In tactical asset allocation, the prime objective is to track down and exploit short-term profit opportunities arising from fluctuations in relative valuations/prices of individual investment alternatives. It is also to recognise turning points and analyse the most advantageous asset class ata given point of time. This is done from time to time on your portfolio that you have created earlier. For example, 6 months ago, we decided that there is value in the Singapore equities market; we can perform a tactical asset allocation for a balanced investor by shifting some funds into Singapore. The asset allocation is found in diagram 2:
(3) Diversification into Different Companies
The most logical way to deal with company-specific risk is to invest across different companies. In this way, the risk is reduced greatly. One of the most effective ways of investing into different companies is via the unit trust. It gives you great economies of scale and you do not have to make the daily trading decisions.
(4) Regular rebalancing
Last and definitely not the least, is for you to do regular rebalancing. Rebalancing is a process by which you re-allocate your monies in your portfolios to reflect your original portfolio’s asset allocation. This is because after some time, the different asset class in your portfolios will move in different directions and as such the original proportion would have changed. Rebalancing allows you also to sell away investments that have become expensive and buy investments that are of good value, thus following the principle of selling high and buying low.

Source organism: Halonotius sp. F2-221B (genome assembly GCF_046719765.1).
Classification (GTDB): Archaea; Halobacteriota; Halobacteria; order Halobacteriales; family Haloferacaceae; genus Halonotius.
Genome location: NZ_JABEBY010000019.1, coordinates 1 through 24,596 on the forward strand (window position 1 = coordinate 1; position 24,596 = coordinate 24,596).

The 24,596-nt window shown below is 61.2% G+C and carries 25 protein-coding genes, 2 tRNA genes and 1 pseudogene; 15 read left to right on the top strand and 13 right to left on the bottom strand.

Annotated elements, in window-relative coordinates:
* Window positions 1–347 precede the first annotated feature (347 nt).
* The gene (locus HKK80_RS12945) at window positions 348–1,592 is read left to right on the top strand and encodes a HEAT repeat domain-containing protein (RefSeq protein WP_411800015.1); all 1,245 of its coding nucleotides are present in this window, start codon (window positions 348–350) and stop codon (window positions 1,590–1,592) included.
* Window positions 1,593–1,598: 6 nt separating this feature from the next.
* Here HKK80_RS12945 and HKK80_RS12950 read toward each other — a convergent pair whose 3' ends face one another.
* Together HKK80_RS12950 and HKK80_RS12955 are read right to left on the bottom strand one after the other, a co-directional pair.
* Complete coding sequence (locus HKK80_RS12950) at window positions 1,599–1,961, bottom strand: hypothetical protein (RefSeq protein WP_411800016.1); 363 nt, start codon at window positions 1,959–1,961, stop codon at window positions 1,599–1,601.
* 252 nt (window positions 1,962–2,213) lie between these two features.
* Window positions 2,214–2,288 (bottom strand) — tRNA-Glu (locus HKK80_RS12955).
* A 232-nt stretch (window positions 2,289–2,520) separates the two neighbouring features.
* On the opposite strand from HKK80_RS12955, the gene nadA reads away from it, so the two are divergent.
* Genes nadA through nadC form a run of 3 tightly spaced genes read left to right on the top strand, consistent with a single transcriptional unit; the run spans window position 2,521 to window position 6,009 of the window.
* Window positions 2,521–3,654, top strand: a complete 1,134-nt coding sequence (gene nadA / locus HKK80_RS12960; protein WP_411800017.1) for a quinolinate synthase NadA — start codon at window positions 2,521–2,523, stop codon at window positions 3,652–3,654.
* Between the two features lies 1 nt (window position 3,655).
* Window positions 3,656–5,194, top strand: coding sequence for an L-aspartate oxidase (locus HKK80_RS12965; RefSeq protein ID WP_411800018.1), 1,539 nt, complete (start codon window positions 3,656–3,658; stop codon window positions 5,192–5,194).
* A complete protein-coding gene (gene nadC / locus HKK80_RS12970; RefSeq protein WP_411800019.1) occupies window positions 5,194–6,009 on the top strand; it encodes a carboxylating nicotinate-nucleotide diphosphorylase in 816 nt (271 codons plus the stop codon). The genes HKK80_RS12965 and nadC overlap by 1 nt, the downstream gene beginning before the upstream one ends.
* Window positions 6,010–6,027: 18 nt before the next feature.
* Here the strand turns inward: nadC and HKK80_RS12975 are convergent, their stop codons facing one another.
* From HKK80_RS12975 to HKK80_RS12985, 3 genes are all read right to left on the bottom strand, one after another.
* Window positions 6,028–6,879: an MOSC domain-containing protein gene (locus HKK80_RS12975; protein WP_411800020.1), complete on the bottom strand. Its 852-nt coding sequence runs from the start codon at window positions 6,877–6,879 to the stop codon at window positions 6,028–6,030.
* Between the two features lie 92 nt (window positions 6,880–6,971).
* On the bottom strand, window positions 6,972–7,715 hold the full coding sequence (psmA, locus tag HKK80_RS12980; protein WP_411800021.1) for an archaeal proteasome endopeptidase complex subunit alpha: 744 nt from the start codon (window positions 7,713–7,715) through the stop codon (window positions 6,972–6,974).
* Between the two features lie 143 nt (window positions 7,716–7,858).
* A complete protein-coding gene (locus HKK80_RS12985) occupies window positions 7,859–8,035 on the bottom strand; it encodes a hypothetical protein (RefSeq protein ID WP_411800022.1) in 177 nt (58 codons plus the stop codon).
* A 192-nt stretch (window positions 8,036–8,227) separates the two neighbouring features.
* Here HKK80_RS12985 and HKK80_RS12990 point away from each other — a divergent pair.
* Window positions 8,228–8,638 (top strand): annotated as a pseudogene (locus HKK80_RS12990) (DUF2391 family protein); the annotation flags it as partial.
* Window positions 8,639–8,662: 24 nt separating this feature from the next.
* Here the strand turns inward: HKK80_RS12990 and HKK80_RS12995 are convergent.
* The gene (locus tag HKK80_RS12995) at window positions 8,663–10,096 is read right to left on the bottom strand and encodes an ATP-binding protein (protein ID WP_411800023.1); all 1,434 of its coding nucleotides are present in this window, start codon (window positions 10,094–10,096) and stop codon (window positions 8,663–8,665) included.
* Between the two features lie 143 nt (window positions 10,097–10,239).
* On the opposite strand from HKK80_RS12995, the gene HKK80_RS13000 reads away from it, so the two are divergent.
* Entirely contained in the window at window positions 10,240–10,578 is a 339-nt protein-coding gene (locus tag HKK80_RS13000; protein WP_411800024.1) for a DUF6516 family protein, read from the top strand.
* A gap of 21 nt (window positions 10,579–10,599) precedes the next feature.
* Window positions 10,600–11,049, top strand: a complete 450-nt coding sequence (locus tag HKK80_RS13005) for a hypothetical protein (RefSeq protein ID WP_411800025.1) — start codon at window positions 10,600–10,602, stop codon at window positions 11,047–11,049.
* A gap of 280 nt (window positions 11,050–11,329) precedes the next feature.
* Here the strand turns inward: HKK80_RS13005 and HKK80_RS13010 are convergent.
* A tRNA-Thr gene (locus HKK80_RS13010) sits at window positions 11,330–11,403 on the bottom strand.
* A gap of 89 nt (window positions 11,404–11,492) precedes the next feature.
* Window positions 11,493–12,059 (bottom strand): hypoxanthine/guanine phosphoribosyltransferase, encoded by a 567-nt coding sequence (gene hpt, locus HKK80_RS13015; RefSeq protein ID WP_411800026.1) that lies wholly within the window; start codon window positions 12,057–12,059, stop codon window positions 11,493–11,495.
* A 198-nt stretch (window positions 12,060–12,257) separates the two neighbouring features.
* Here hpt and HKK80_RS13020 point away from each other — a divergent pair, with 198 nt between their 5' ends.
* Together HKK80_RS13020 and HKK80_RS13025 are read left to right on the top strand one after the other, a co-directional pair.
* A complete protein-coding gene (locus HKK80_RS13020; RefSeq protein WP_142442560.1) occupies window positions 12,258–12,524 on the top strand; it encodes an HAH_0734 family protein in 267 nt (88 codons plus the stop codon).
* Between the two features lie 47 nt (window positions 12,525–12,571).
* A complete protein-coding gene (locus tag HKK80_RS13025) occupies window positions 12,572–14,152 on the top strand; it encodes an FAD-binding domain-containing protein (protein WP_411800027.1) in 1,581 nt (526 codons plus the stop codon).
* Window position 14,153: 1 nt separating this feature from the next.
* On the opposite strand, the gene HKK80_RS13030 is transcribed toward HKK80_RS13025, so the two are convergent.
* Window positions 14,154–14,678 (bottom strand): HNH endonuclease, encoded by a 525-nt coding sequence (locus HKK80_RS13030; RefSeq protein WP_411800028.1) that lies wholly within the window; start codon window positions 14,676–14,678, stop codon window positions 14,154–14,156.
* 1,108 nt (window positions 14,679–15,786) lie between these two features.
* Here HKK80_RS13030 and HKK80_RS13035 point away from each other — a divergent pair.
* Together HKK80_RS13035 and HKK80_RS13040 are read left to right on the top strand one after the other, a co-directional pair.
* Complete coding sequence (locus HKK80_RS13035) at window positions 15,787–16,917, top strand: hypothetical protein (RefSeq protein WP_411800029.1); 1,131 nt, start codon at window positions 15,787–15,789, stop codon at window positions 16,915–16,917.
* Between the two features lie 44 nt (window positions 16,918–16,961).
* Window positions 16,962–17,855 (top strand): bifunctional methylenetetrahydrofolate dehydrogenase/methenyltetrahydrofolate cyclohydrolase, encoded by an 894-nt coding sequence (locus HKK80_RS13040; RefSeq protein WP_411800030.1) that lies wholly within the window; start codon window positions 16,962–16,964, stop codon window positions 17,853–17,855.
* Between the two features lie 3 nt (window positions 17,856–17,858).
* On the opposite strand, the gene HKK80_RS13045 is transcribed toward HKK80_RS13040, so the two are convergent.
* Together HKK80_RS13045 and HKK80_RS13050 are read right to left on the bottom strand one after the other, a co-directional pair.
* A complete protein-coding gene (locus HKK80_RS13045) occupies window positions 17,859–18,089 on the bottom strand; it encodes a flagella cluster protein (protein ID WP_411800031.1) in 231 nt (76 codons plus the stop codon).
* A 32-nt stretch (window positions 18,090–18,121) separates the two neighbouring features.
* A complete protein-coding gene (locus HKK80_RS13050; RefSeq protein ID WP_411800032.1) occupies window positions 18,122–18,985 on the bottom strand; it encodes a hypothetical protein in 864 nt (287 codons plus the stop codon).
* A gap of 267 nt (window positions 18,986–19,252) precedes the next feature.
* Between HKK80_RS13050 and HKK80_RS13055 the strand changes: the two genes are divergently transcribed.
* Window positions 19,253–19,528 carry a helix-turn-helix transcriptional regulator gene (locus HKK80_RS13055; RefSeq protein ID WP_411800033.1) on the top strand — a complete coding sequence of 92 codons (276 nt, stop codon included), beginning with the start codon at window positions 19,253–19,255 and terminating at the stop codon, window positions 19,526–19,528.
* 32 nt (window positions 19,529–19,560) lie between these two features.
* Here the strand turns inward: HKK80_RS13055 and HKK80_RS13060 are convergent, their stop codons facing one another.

A Practical Problem
Well, it all sounds well and good that we have dealt with the risks effectively. But there are real practical problems that you have to deal with, especially in Singapore. With most of the financial advisers in Singapore still charging front-end sales charges, it would not be cost effective to do tactical asset allocation as well as rebalancing regularly. Each time you get in and out from the funds, you lost a few percent! So, you really should look for financial advisers that do not charge front-end load but instead charge a retainer fee. Alternatively, simply invest in a balanced fund that does all the above on its own.
So what does all these mean to you?
This means that the next time you want to invest your money, don’t just focus on the returns. Ask yourself what kind of risk you need to take, want to take and can take, then do the necessary asset allocation to reflect the risk. The returns will come, if you monitor the performance and the market regularly. That way, you have peaceful sleep every night, regardless of where the markets are heading. If you do not have the necessary resources to do it, find a trustworthy and competent adviser to help you. But make sure that he practises the proper process of investing, and he has the interest to monitor it for you. Otherwise, you may find yourself buying investments for his gains rather than yours.
The writer, Christopher Tan, is Chief Executive Officer of Providend, a Fee-only Retirement Financial Adviser. Besides being financially trained, he is also an Associate Certified Coach with the International Coach Federation. The edited version has been published in Smart Investor.